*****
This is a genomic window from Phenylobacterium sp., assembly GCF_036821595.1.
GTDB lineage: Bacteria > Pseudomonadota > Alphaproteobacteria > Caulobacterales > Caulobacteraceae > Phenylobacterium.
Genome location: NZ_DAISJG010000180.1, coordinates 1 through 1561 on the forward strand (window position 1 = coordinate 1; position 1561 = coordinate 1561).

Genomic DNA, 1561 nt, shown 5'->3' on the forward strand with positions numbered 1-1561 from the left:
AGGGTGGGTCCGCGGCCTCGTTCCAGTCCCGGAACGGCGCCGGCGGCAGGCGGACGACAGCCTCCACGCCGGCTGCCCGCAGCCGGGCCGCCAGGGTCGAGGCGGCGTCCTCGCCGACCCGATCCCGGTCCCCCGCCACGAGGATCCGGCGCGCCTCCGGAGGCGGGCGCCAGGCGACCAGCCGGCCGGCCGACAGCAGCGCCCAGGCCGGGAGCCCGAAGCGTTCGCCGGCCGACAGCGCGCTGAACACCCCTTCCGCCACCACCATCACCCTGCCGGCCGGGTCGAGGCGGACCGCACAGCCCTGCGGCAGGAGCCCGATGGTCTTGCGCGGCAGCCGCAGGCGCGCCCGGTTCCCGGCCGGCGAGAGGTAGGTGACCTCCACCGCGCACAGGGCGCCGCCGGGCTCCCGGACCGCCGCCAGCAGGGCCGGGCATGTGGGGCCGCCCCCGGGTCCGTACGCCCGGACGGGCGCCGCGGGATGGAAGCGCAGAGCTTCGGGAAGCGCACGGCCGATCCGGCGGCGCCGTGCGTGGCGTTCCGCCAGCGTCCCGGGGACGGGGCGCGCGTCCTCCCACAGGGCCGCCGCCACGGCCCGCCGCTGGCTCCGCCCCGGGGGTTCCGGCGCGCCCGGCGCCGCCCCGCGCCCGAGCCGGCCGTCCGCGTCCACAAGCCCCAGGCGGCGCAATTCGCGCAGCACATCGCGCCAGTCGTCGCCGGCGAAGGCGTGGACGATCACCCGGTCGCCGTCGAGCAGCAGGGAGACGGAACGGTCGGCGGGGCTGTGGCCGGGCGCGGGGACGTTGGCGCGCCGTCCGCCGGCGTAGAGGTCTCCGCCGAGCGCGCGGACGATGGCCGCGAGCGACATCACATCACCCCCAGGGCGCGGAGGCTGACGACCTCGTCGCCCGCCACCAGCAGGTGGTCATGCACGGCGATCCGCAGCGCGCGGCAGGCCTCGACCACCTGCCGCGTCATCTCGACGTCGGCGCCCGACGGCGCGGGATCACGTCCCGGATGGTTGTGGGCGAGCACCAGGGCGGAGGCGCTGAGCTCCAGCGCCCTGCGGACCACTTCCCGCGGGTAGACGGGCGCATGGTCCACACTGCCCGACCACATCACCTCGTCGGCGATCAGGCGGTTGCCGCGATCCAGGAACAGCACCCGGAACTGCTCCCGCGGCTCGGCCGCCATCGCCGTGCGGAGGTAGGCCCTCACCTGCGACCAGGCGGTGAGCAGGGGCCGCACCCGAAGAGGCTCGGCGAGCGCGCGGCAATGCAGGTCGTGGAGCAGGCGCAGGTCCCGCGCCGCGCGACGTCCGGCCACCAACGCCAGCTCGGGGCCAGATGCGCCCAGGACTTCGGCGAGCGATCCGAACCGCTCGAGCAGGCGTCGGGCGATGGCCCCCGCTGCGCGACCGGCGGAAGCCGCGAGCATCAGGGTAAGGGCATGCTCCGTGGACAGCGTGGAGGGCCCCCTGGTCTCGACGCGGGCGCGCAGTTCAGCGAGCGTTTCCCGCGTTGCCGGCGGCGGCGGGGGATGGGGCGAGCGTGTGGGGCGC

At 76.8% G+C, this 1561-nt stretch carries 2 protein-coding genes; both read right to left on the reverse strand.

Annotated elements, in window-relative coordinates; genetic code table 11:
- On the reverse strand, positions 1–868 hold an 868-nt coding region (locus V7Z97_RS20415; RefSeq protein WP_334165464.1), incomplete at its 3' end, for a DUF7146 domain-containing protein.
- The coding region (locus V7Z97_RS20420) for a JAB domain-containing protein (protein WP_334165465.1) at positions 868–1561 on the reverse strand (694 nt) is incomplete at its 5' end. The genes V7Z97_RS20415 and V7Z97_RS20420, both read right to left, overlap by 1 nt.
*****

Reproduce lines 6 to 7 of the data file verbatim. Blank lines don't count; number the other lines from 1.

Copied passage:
At 76.8% G+C, this 1561-nt stretch carries 2 protein-coding genes; both read right to left on the reverse strand.

Annotated elements, in window-relative coordinates; genetic code table 11: